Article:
This year marks the 800th anniversary of Magna Carta, Latin for “Great Charter.” The document, sealed by King John in 1215, helped launch the long struggle for democracy and civic rights around the world. Yet by many measures, traditional democracy – at least the kind spread widely in the 20th century – appears to be in trouble, leading some experts to ask if democracy itself is changing.
Consider these recent surveys:
For the ninth straight year, political rights and civil liberties across the globe have declined, according to Freedom House’s annual report. In 2014, democracy was under its greatest threat in the last quarter century in places such as Egypt, Thailand, and Russia. Another survey, called AmericasBarometer Study, found a precipitous drop of trust in elections in 26 countries in the Americas, from Chile to Canada.
Globally, public trust in government, business, media, and nongovernmental organizations “evaporated” last year, according to a survey of 33,000 people by the Edelman public relations firm. For the first time, nearly two-thirds of the 27 nations surveyed fell on the “distrustful” side of the Edelman Trust Barometer. Surprisingly, trust in NGOs fell for the first time.
In the United States, a federal survey shows a steady decline in 16 of 20 indicators of “civic health.” Fewer Americans, for example, say it is important to report a crime. In the last elections, only slightly more than one-third of eligible voters cast ballots.
Support for democracy remains high around the world. But, says political scientist Hendrik Wagenaar of the University of Sheffield, “Satisfaction with the performance of their own democratic system does not tally with citizens’ political aspirations.”
Professor Wagenaar, like many scholars, wonders if people are searching for new forms of civic association based on shared values and beliefs, often local in nature or through digital communities.
“They feel that ‘official democracy,’ the democracy that the media report on, does not do well in addressing these concerns, let alone solving them,” he writes. “People haven’t abandoned politics, but politics, they feel, has abandoned them.” He cites cases in Europe of citizens coming together to organize “social goods” in voluntary attachments, such as in sustainable energy, rural transport, or access to the Internet. They create ties of mutual dependency outside of government.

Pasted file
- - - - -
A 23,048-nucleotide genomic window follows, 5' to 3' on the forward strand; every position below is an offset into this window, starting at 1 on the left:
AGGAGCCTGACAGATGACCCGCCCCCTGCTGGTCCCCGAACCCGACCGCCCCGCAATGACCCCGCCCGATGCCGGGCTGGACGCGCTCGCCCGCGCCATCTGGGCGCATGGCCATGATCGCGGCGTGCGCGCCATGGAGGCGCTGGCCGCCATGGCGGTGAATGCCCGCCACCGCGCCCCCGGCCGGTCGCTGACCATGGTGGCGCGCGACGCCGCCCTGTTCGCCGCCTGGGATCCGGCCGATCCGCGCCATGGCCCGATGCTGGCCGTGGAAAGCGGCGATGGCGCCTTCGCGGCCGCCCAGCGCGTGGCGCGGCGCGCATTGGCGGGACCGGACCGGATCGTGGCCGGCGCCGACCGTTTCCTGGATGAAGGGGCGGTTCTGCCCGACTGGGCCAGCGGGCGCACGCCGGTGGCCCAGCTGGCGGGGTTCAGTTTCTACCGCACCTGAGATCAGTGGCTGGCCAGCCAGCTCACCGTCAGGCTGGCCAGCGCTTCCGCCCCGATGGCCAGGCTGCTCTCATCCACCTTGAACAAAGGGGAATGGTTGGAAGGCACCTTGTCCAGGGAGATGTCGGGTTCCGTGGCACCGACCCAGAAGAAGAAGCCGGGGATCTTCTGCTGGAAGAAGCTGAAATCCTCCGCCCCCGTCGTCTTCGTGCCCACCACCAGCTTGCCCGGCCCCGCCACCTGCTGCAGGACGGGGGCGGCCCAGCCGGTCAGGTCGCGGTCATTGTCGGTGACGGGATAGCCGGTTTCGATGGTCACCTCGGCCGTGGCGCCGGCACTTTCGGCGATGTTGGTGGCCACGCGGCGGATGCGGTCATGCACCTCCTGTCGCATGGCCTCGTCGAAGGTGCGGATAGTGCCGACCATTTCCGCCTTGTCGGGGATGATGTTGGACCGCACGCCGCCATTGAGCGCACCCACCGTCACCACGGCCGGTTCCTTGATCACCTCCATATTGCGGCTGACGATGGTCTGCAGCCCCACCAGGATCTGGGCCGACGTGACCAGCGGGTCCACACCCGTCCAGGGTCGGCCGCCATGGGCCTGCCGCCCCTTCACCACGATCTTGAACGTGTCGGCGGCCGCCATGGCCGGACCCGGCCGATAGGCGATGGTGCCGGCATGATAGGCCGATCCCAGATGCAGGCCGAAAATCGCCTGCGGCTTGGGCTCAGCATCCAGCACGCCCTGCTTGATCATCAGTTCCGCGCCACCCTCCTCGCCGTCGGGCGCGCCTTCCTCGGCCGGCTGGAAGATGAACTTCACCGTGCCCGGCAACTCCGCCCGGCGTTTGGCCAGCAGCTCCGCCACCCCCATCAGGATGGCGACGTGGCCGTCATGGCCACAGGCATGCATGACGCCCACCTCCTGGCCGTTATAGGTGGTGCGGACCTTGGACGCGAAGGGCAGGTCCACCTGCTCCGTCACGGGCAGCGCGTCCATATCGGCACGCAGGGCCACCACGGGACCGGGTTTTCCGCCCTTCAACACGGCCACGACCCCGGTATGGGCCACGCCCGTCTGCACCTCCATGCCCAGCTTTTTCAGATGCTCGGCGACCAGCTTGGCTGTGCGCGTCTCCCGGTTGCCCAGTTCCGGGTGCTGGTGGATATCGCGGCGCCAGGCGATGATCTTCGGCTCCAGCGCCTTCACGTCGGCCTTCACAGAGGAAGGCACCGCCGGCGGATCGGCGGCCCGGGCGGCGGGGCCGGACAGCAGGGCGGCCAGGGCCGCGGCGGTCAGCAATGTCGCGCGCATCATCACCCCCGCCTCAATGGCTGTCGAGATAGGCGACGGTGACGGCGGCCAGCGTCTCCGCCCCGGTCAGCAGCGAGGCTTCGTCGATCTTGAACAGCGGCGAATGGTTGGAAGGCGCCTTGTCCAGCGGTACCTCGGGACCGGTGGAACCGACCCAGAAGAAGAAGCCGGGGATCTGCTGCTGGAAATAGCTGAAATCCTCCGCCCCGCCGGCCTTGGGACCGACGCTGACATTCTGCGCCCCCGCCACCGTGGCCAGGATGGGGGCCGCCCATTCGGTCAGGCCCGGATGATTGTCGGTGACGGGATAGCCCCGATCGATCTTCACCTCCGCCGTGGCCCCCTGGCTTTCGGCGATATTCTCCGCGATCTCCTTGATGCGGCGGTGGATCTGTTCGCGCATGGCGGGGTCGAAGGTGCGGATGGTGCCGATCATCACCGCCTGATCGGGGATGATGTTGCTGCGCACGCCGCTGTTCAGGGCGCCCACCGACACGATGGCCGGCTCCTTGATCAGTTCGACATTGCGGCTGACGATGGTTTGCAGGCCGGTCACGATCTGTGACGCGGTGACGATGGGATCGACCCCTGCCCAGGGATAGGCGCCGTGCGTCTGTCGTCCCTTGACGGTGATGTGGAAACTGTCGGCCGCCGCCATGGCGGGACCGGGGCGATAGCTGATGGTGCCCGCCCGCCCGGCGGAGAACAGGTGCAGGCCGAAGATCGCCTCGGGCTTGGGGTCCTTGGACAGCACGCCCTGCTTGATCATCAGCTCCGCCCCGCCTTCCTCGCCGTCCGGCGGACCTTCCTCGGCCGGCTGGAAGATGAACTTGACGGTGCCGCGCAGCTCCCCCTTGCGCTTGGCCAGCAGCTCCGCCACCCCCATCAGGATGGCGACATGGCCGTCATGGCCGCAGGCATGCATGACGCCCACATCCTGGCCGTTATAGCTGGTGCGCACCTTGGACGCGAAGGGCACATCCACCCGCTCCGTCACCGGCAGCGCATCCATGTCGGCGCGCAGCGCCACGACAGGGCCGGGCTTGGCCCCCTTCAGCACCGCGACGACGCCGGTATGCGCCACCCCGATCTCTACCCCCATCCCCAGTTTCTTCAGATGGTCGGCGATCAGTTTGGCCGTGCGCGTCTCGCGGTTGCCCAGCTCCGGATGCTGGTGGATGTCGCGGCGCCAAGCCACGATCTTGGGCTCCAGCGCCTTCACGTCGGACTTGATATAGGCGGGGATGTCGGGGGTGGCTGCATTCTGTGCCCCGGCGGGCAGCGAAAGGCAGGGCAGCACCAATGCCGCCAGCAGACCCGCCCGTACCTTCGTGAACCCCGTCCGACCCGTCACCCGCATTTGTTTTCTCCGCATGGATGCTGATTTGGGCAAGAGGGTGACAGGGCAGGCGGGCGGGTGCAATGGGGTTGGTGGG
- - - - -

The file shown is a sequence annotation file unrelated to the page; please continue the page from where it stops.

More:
“Most people want to engage with democracy,” he states. “But not the democracy of political parties, powerful lobbying organizations, and the spectacle of politicians arguing about a political agenda that is not theirs. Citizens care for responsibility, respect and a measure of control. It is astonishing to see how ordinary people are then able to master complexity, resolve conflict and arrive at creative solutions.”
In the US, one measure of this shift is seen among those under age 30 (Millennials). Unlike other Americans, according to an Associated Press-GfK poll, they have a much lower commitment to traditional civic duties such as voting, jury duty, or following the news media. Yet this age group does cite one civic activity, volunteering, as a “very important obligation.”
One in 5 adults under 30 volunteered in 2013, up from 14 percent in 1989, according to census data. But where are they volunteering? Other data show a decline in activity for traditional institutions that rely on volunteers.
All this hints at the need to rethink “civic health” and ways of measuring it. After eight centuries of gains in democracy, the forms may be changing, yet the spirit probably remains – individuals gathering together as equals around a common affection for the public good. A new great charter may need to be sealed.